One participant called it a sign that the Palestinian minority was slowly emerging from the law’s “reign of terror”.
The dangers of promoting BDS inside Israel were highlighted by the difficulties of finding a venue. A private cinema in Nazareth agreed to host the event after several public venues in Haifa backed out, apparently fearful that they risked being punished by the Israeli government.
The question of how feasible it is for Israel’s 1.6 million Palestinian citizens to promote BDS was high on the conference agenda, with speakers addressing issues of legality and strategy.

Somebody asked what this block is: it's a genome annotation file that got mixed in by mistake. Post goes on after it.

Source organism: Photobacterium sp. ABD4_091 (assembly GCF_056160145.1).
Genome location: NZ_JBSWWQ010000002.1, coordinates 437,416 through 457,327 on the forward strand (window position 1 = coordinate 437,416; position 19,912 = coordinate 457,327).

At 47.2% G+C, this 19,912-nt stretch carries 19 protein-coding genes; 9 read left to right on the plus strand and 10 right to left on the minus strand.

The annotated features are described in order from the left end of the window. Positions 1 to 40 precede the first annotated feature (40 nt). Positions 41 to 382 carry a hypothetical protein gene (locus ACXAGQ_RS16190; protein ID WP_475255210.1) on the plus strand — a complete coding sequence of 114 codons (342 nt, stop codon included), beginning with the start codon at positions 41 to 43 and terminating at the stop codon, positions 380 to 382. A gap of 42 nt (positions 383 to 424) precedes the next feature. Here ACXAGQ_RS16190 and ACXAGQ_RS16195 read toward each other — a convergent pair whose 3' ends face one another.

In a sign of a tentative shift towards political support for BDS by the Palestinian leadership in Israel, the opening statement was made by Mohammed Barakeh, head of the High Follow-Up Committee, an umbrella body representing all the political factions.
Barakeh said BDS was “an important form of solidarity with Palestinians” and was causing increasing panic among the Israeli leadership.
He said there was a link between “support for BDS and our survival in the current conditions” of rising Israeli racism, the killing of Palestinians by security forces, the expansion of the settlements and entrenchment of the occupation.
He noted arguments, echoing those of apartheid’s supporters in South Africa, that BDS would chiefly hurt Palestinian workers. “The anti-apartheid struggle in South Africa had a simple retort: ‘Apartheid hurts us more’.